Re: Prioritizing Individual Sovereignty over Interoperability

> A hashlink to a DID Document stored on the web is *perfectly* cryptographically


I agree with your motivation behind did:web but feel its important to
highlight that a hashlink to a DID doc leaves open the possibility of stale
DID docs being presented as valid. Public blockchains mitigate against this.

The hashlink on a website approach takes away from the key/endpoint update
& delete benefits from the DID spec design .. its more akin to hosting your
public key on your website.


On Sat, Apr 27, 2019, 11:15 AM Dmitri Zagidulin <>

> As one of the people behind the proposed did:web method, I'd like to
> clarify a couple of things.
> First, the motivation behind it. As a developer deeply committed to, and
> deeply involved in the decentralization of the web, and as somebody
> concerned about individual sovereignty and dignity of users above all other
> principles, I strongly feel that a did:web method has an important role to
> play in this ecosystem, and will increase rather than take away individual
> user dignity and choice.
> If I'm an individual developer, or a small company (or a medium or large
> one), or an after-school theater club, or whatever, a method that allows me
> to put my DID document on my own website (and cryptographically protect it
> with a hashlink) is way simpler, more self-determined and self-sovereign
> than many other methods we're touting as 'more decentralized'. It allows me
> to capitalize on all the effort I've spent over the years building my
> website's reputation and trust among users, etc.
> Second, the proposed did:web method, in conjunction with the complementary
> Hashlink standard,
> fulfills at least TWO of the four properties mentioned in the DID Design
> Challenge, namely:
> 1. Resolvable (this part is fairly obvious, and I don't think is in
> question)
> 2. Cryptographically verifiable. A hashlink to a DID Document stored on
> the web is perfectly cryptographically verifiable; regardless of who hosts
> it, it is impossible for the hosting party to alter its contents without
> the resolver's detection.
> 3. Persistent? Technically, this method does not fulfill this criteria.
> However, I'm not entirely convinced that this is a helpful separate
> distinction (in that, it can be merged with the previous one). The
> explanation given in the original essay "The identifier will always refer
> to the same real-world entity (the subject) and never get reassigned." can
> essentially be reduced to #2, Cryptographically verifiable. As in, how can
> you tell that the identifier was not reassigned? (Regardless of whether
> it's on a ledger or on the web) -- well, the only way is to ask for a
> cryptographic proof.
> 4. Decentralized? But which kind of decentralized? There are many kids of
> decentralization -- political, technological, architectural,
> administrative, and so on. The web method is less decentralized than
> ledger-based DID methods according to _some_ of the types of
> decentralization, but far more decentralized according to other types. I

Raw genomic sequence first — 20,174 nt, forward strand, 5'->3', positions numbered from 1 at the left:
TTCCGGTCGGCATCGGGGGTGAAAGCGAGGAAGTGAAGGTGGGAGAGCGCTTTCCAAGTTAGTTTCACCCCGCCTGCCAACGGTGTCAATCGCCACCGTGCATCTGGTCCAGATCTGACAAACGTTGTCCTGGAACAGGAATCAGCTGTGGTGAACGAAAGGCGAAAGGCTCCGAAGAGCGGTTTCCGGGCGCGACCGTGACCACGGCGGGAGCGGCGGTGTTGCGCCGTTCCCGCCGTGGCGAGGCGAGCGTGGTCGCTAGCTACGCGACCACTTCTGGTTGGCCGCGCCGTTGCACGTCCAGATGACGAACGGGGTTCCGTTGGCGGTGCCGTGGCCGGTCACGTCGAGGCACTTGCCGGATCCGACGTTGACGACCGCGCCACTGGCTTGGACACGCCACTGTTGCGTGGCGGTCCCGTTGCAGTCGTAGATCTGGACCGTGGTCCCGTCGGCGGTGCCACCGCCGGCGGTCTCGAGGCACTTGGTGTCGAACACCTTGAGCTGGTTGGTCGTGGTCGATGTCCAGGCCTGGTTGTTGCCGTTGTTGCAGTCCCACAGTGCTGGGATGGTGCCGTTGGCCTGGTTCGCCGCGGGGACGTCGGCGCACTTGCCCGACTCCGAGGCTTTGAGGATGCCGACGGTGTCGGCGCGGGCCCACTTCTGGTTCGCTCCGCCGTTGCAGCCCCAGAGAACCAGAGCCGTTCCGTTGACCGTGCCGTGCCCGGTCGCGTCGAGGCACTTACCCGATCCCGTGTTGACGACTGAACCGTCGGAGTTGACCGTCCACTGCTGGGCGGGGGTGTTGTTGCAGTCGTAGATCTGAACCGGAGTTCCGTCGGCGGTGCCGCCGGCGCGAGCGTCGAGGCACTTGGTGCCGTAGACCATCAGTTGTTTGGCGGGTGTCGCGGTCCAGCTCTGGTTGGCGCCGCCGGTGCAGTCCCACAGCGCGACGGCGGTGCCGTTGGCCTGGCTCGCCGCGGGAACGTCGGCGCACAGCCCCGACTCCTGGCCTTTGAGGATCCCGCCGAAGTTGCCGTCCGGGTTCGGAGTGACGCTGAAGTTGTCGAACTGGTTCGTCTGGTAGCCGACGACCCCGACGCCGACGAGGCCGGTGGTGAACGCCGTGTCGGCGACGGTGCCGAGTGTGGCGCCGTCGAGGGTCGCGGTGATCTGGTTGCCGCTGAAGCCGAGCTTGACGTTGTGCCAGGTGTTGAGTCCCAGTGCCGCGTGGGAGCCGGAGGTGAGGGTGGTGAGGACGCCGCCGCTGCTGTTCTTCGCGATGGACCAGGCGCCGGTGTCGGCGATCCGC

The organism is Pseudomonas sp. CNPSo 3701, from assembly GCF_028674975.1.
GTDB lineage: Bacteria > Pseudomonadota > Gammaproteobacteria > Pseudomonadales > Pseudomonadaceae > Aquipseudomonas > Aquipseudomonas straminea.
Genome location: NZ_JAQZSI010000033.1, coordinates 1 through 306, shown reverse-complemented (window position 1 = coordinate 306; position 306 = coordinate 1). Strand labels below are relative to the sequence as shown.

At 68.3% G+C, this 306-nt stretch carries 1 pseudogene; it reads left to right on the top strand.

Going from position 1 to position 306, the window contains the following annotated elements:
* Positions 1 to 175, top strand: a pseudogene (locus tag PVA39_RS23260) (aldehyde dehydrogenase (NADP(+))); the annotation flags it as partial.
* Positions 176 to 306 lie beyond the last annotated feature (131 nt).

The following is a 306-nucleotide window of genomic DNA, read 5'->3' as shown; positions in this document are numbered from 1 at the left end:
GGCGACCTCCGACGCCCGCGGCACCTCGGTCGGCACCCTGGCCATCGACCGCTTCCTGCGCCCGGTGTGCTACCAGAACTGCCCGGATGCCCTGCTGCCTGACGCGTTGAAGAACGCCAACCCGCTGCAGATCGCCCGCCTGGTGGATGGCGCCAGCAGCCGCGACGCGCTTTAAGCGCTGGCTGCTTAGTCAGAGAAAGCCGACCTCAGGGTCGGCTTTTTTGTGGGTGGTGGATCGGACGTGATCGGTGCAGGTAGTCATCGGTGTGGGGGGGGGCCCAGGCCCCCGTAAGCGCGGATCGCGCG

> think any sort of heated discussion about which of the proposed DID methods
> are more or less decentralized can quickly point out that some of the
> proposed method are controlled by a single parent company, or are
> incredibly technologically centralized and homogenous (core libraries in
> the hands of a small team of developers), etc.
> (I'd love to see a mapping of all the proposed DID methods among at least
> these four criteria, plus a couple of others, to provide sanity and
> perspective to this discussion.)
> Dmitri
> On Sat, Apr 27, 2019 at 10:42 AM Markus Sabadello <>
> wrote:
>> Stephen,
>> In my opinion, the proposed "did:peer" method fulfills all the key
>> properties of DIDs (decentralized, persistent, cryptographically
>> verifiable, resolvable).
>> Peer DIDs are self-sovereign, they are under exclusive control of the
>> subject, and they don't require a central authority.
>> Note that "globally resolvable" is NOT a requirement for DIDs.
>> Peer DIDs are a perfect example how fully compliant DID methods can exist
>> that don't require a blockchain/DLT (also see this thread
>> <>).
>> Markus
>> On 4/27/19 4:22 PM, Stephen Curran wrote:
>> Related to this topic, is the proposed  "did:peer" (
>> method
>> considered to be in the same non-decentralized camp as "did:facebook" and
>> "did:google"?  While I get that "did:peer" is (intentionally) quite
>> different from the globally resolvable did methods rooted in a blockchain,
>> I think it is a crucial component of the decentralized identity landscape.
>> My thought it is a separate discussion from the "did:facebook"
>> discussion, but one that should be had in the did spec community. If it is
>> part of this topic, I would request commenters consider it so it is not
>> lost in the "bigger tent" debate.
>> Stephen Curran
>> Principal, Cloud Compass Computing, Inc.
>> Hyperledger Technical Ambassador
>>  -
>> Calendar:
>> On 4/26/2019 11:46:12 AM, Markus Sabadello <>
>> <> wrote:
>> Hello list,
>> In light of the discussions in the W3C CCG, DIF, and recent threads on
>> GitHub concerning proposed changes to the W3C DID spec (related to
>> "decentralization" and the "big tent" idea), Joachim Lohkamp (Jolocom),
>> Kai Wagner (Jolocom), Eugeniu Rusu (Jolocom), Sean Baldwin-Stevenson
>> (Jolocom) and myself (Danube Tech) have prepared an open statement and
>> call to action for the community.
>> We invite you to read, share, and add your perspectives on that blog
>> post with the aim of broadening the discussion and developing a more
>> comprehensive and rigorous assessment of how to address the challenge of
>> achieving interoperability without diminishing user sovereignty.
>> Even though I won't be at IIW, I know sessions around this topic will be
>> held, and I hope this statement will serve as useful input.
>> Markus

Received on Saturday, 27 April 2019 19:07:34 UTC